ISET Economist Blog

Georgian Haves and Have-Nots. Who’s to Blame and What to Do?
Monday, 14 November, 2016

Just like the World Bank’s Doing Business, Transparency International’s Corruption Perceptions Index, and many other international rankings, the European Bank for Reconstruction and Development’s (EBRD) Transition Reports have typically carried a very positive message for Georgia, Eastern Europe’s poster child of transition since the Rose Revolution of 2003. This year’s Transition Report, launched last week in Tbilisi by Alexander Plekhanov, EBRD’s Deputy Director of Research, is somewhat exceptional in this regard. Subtitled “Equal opportunities in an unequal world”, the 2016 report draws attention to the inconvenient truth that Georgia has performed exceptionally poorly when it comes to inclusion and social mobility. In fact, when compared to all other transition nations, Georgia finds itself on the extreme right (both literally, on the chart, and figuratively) by failing to equalize the opportunities for its (largely urban) haves and (rural) have-nots.

Chart 1: Income inequality and inequality of opportunity in the transition region. Note Georgia’s location is in the upper right corner with the least equality of opportunity and very high-income inequality.

Based on a survey of 51,000 respondents in 34 countries (with Germany, Italy, and the Czech Republic serving as comparators), the chart shows how income inequality (on the vertical axis) correlates with inequality of opportunity (on the horizontal axis). As can be seen, the two variables are strongly and positively correlated: income inequality in a country is very much a function of the extent to which its education system, and labor and financial markets, allow for upward social mobility. According to EBRD calculations, 20% to 50% of income inequality in the EBRD region is due to circumstances at birth: urban/rural place of birth, parents’ level of education, and membership in the Communist Party (i.e. belonging to the old elite), gender, and ethnicity.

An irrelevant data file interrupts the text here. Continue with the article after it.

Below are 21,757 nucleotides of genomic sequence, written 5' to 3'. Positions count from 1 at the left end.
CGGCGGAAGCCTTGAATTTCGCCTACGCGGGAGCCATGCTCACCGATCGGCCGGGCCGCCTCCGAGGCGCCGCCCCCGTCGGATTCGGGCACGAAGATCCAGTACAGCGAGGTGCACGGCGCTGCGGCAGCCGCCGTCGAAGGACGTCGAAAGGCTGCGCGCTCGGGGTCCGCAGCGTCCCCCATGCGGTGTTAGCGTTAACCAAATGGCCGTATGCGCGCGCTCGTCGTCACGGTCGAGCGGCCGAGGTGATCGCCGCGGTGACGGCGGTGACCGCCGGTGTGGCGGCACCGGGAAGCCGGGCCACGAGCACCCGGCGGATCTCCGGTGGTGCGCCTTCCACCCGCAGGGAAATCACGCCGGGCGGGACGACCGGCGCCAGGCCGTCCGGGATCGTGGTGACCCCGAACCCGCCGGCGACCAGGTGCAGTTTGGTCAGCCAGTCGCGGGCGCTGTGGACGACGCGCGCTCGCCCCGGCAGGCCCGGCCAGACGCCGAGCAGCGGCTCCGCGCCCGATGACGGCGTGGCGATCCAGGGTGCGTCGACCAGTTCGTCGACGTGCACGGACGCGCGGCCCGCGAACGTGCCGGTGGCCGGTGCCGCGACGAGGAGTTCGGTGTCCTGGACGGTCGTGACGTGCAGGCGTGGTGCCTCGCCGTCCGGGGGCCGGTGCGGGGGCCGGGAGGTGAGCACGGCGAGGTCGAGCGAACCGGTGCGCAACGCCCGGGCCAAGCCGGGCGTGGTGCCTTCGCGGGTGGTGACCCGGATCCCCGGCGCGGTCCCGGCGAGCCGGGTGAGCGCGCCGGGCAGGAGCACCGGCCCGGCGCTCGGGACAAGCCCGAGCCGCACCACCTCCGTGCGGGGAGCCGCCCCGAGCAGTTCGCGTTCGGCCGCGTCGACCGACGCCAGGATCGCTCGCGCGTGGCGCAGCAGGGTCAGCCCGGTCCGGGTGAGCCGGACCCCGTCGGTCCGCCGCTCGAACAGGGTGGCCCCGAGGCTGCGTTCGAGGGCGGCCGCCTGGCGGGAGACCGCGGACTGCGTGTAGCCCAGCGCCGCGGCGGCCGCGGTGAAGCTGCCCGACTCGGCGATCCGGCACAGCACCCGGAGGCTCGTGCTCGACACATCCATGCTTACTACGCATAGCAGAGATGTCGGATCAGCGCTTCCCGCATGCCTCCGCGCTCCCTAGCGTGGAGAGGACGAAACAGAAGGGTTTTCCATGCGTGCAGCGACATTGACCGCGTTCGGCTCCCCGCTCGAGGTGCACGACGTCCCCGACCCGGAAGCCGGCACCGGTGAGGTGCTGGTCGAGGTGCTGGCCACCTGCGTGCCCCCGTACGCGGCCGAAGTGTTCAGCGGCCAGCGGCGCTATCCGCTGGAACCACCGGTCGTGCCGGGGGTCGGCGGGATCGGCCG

Inclusive growth, or no growth at all?

This publication supported by the Swiss Cooperation Office (SCO) for the South Caucasus, is concerned with one overarching question: how to make sure that economic growth, of which Georgia has seen a great deal since the Rose Revolution of 2003, does trickle down to people at the bottom of the country's income distribution (January 2016)

On average, this may not seem like a major disaster – inequality of opportunity is an even more serious issue in the US and most emerging economies. Georgia’s specific problem, however, is that it is well above the regional average. According to the EBRD data, the future social and economic status of Georgians is almost predetermined by their circumstances at birth: the inequality of opportunities limits social mobility and perpetuates the society’s rigid divisions into those who are integrated into the modern economy, and those who survive in traditional subsistence farming and other forms of self-employment and underemployment. What are the reasons for this frustrating situation, and how can it be changed?


A key paradox of Georgia’s economic development since the Rose Revolution has been the almost complete lack of expansion in the country’s hired labor force. Despite growing demand, the share of hired labor remains constant at about 13% of the population, of which 5% are employed in the public sector – teachers, army, police, local and national administration (GeoStat). 13% is a staggeringly low share. For comparison, of Germany’s population of 80 million, about 53% are employed.